April 25, 2011

Consumer Interest In ‘Green’ Plants

The ornamental plant industry consists of a few large- and many medium- and small-scale growers. In recent years, the intense competition from large domestic and international growers has forced medium- and small-scale farmers to identify and explore new niche markets for their products through value-added marketing. Discovering a profitable niche market is a complicated task because consumer demand is highly diversified. Organically grown and locally grown food products have become increasingly popular in recent years. There is a belief that the demand for organic and sustainable floral products is increasing in the United States due to an emerging consumer segment focused on health and fitness, the environment, personal development, sustainable living and social justice. Our research focused on two questions: 1) Are some consumers more interested in ornamentals, vegetable transplants and herbs produced in sustainable ways than conventionally grown plants? and 2) Do some consumers have different levels of interest […]

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March 30, 2011

Endless Marketing Ideas

There’s no limit to the number of fun and exciting ideas The John Henry Company is developing. From seasonal pot wraps and QR codes to new merchandising concepts for gifting and its BloomIQ.com website, the people at John Henry are certainly keeping busy but more importantly helping growers and retailers sell more plants. Some growers will always argue good-quality plants sell themselves. Of course, that’s true in some cases, but it’s clearly becoming more important to connect more directly to that key demographic of female consumers–and fun, attractive packaging is the way to do just that. Among some of John Henry’s packaging ideas unveiled at the California Spring Trials are pumpkin and scarecrow pot wraps for the fall season and a special Easter program that involves QR codes connecting smartphone users to short, stop-motion videos of an Easter chick hatching. John Henry also showcased a few brand-specific packaging items, including Plant In […]

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March 29, 2011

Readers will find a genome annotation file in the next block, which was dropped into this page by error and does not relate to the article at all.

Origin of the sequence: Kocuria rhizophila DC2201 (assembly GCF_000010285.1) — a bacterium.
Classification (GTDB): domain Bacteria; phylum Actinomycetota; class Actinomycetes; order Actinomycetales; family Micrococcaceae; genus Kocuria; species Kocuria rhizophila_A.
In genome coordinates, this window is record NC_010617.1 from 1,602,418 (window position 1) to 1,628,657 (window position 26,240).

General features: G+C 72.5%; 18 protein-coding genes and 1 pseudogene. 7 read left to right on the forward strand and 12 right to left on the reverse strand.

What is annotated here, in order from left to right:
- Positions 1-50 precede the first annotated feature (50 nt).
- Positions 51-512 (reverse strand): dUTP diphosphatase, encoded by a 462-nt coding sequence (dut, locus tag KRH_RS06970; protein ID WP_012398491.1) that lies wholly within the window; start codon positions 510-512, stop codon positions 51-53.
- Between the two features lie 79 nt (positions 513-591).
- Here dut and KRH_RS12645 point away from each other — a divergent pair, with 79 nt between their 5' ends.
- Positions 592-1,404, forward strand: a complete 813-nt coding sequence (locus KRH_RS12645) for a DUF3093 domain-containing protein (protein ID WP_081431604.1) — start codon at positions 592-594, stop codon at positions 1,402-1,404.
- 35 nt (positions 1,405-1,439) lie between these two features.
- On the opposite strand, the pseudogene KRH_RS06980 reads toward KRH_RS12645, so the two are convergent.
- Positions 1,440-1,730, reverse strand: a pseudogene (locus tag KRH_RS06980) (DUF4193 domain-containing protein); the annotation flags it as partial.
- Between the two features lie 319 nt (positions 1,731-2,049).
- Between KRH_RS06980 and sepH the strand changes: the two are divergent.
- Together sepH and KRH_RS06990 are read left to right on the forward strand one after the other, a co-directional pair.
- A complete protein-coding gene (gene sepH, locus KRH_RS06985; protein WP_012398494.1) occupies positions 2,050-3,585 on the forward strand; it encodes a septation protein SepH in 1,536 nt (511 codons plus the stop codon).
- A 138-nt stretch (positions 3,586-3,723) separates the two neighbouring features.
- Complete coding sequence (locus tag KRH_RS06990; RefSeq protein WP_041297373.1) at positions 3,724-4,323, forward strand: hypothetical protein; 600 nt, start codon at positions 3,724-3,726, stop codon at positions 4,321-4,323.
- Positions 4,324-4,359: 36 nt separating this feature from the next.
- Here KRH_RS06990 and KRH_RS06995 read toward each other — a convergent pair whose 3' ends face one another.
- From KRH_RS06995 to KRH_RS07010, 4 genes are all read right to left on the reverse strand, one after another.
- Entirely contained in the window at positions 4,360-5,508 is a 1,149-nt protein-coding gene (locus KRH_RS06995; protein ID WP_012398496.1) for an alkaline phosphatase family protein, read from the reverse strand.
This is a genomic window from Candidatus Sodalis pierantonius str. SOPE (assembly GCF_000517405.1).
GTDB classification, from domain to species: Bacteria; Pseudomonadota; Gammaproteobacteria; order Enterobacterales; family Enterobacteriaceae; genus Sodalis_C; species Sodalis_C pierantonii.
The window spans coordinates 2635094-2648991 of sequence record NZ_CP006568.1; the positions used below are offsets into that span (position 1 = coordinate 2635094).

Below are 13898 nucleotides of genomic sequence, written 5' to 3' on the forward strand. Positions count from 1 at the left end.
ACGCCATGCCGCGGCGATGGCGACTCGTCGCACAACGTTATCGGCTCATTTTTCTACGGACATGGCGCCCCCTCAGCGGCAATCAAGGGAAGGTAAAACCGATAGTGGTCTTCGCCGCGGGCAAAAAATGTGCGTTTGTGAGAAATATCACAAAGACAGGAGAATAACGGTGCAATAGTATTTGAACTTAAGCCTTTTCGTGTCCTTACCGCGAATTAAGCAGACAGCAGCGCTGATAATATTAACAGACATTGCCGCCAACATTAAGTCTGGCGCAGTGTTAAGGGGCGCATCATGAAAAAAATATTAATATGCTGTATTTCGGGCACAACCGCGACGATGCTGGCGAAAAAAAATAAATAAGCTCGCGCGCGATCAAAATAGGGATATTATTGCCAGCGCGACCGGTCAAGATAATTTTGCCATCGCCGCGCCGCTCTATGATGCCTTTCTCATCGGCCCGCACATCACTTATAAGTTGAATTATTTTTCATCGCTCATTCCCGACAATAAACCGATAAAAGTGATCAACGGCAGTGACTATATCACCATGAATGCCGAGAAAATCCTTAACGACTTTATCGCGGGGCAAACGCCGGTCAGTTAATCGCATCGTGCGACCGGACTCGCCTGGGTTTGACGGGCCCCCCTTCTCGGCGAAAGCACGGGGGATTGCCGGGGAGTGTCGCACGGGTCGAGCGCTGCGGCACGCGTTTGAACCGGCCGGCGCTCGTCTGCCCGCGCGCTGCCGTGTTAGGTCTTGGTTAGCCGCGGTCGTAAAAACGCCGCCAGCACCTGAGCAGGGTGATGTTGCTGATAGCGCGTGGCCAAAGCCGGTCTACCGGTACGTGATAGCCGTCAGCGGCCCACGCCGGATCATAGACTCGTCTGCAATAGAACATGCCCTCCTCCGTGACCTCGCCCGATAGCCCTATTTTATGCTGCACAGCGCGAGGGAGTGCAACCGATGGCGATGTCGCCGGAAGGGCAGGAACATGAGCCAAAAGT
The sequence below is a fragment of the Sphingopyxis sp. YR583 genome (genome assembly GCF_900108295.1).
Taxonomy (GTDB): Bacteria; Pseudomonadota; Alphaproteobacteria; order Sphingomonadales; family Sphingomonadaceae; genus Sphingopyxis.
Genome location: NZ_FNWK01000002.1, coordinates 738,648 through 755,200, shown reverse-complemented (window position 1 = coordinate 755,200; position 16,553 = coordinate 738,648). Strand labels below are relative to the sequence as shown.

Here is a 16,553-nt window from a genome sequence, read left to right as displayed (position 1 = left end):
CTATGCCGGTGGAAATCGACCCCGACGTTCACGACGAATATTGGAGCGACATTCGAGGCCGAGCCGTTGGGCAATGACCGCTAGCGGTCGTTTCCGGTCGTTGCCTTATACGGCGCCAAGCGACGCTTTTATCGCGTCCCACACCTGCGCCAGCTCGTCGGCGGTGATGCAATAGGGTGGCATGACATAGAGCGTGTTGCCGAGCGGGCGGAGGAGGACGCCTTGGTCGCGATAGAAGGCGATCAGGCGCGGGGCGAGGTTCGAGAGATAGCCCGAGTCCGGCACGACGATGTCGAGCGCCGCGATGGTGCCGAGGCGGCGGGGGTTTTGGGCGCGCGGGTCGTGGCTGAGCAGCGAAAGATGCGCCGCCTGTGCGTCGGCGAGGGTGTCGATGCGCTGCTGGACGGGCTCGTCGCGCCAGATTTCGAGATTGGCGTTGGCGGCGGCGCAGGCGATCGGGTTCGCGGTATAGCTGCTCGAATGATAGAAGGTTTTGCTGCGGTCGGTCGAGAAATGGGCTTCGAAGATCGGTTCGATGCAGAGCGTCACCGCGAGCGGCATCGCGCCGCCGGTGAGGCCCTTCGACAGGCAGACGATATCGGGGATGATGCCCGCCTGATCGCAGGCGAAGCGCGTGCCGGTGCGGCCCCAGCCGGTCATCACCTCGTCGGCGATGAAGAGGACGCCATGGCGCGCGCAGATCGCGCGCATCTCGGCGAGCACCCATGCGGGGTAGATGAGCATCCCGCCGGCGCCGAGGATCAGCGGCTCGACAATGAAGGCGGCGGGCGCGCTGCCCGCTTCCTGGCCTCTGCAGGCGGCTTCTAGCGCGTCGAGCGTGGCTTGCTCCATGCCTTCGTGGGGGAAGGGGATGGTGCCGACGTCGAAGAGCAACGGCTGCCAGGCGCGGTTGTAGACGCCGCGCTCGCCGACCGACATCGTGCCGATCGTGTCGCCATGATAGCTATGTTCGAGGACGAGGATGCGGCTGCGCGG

QR Codes Becoming More Prevalent

The greenhouse industry got wind of QR codes and Microsoft Tags at last year’s California Spring Trials. QR codes are back in full force this year at Sakata, where MasterTag is showcasing a variety of point-of-purchase materials with QR codes front and center on them. MasterTag is actually teaming with Learn2Grow.com to help educate consumers through QR codes. A smartphone user who downloads the appropriate app can learn everything from growing conditions to soil and water needs about their featured plants through Learn2Grow.com. “We don’t know where this whole thing is going to go,” says Joe Fox, sales and marketing director of MasterTag. “I think a lot of people are going to know what these are by the end of the year.” MasterTag is focusing on QR codes rather than Microsoft Tags because Microsoft is indicating online that it might eventually charge users for its tags. Fox says he’s seen […]

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March 23, 2011

The Curious Case Of The Wholesale Clubs

Walmart’s planogram, like those of the home improvement and supermarket chains, regularly incorporates live goods. The space those chains dedicate to live goods is roughly the same between stores, and the volume growers supply to each respective chain is enough to keep their greenhouses full and their operations in business.   Wholesale clubs are a different beast, though. Yes, BJ’s, Costco and Sam’s Club make up a massive retail channel, but live goods fit into their planograms differently. None of the three has a full-fledged garden center or floral department nationally. Instead, live goods are typically merchandised on wooden pallets and positioned wherever each club can make room for them in stores.   Sure, the live goods approach at the clubs is somewhat perplexing, and the supply challenges their growers face are daunting. But the rewards those growers reap, in many cases, trump the hoops they jump through in supplying […]